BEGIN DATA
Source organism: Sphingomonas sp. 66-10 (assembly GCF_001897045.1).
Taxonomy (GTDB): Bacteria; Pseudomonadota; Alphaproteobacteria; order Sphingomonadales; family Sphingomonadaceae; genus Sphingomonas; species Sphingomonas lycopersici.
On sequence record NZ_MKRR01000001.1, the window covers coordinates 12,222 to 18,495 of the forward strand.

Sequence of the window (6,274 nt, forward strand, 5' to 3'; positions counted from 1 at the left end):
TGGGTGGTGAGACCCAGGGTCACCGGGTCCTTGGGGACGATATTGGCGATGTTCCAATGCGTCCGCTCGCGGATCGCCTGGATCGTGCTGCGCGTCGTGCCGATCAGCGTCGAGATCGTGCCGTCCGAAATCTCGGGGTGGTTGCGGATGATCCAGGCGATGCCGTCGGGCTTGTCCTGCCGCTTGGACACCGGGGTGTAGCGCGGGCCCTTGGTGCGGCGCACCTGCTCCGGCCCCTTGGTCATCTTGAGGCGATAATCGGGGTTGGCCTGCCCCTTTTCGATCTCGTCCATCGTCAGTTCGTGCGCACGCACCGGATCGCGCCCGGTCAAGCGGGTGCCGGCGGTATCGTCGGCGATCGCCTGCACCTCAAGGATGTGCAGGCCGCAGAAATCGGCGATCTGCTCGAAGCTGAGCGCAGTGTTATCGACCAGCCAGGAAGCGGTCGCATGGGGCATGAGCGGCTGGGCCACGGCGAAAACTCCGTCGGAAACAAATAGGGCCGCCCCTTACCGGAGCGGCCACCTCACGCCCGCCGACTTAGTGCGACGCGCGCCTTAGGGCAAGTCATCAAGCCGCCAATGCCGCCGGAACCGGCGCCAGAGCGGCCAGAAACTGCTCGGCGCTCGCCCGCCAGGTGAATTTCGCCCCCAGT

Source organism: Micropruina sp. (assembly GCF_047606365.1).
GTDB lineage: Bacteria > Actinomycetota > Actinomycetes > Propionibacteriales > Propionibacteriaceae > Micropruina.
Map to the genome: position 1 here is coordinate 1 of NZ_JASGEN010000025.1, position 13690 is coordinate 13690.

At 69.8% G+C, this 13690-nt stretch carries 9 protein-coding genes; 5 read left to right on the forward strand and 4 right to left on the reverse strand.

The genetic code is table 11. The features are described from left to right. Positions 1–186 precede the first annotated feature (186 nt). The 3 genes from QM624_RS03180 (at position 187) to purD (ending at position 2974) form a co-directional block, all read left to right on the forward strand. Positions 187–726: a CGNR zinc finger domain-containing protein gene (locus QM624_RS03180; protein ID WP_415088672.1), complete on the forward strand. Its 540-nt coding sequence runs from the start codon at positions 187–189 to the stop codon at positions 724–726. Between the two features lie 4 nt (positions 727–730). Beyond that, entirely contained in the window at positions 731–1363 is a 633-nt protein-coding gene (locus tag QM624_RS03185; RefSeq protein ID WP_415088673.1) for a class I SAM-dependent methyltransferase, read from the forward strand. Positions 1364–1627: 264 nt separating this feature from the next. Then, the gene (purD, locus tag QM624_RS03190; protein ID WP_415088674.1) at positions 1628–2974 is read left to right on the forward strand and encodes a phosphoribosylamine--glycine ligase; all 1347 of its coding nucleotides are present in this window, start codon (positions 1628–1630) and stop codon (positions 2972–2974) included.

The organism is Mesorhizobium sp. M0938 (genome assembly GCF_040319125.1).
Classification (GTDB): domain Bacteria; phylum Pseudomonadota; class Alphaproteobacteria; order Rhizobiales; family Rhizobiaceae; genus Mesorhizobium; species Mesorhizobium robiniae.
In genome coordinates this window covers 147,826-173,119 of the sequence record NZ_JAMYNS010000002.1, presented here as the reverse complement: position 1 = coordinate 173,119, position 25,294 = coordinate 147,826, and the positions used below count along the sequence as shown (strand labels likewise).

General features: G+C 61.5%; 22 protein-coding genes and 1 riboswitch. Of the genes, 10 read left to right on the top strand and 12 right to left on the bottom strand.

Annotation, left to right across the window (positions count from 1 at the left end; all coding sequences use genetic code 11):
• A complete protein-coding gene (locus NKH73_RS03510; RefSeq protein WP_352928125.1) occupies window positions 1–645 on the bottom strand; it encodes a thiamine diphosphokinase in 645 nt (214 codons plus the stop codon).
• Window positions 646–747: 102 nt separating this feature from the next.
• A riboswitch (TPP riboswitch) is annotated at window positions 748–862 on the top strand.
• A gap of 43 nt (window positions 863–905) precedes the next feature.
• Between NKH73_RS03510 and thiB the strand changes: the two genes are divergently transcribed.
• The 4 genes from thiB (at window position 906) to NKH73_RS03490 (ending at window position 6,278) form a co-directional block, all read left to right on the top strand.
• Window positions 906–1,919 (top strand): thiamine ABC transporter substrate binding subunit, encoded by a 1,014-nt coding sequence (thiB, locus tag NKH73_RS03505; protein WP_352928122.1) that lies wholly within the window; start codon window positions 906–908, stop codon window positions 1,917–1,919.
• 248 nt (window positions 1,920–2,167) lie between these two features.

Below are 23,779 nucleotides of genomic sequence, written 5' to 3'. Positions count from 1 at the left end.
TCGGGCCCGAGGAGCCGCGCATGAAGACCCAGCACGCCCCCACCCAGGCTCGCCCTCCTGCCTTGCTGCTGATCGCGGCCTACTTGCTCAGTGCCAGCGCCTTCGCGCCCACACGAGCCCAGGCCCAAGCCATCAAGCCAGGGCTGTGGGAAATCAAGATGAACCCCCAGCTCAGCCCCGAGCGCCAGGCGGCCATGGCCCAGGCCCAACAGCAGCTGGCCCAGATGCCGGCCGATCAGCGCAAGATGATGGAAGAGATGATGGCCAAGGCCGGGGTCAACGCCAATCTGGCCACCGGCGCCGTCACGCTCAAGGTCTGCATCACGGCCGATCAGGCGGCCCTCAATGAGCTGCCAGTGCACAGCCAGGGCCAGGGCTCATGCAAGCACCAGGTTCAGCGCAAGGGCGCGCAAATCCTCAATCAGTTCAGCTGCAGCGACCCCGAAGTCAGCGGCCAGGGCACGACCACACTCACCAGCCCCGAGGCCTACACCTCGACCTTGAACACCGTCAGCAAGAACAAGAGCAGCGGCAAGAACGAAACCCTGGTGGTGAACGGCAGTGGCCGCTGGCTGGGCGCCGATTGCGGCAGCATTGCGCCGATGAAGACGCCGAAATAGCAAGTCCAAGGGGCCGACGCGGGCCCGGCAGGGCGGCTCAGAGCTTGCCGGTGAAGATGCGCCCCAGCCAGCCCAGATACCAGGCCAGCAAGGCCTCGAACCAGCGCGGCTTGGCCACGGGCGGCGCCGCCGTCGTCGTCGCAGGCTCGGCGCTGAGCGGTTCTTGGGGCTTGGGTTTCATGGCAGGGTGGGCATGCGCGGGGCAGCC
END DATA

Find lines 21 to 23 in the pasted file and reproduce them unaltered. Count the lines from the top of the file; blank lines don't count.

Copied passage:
• The 4 genes from thiB (at window position 906) to NKH73_RS03490 (ending at window position 6,278) form a co-directional block, all read left to right on the top strand.
• Window positions 906–1,919 (top strand): thiamine ABC transporter substrate binding subunit, encoded by a 1,014-nt coding sequence (thiB, locus tag NKH73_RS03505; protein WP_352928122.1) that lies wholly within the window; start codon window positions 906–908, stop codon window positions 1,917–1,919.
• 248 nt (window positions 1,920–2,167) lie between these two features.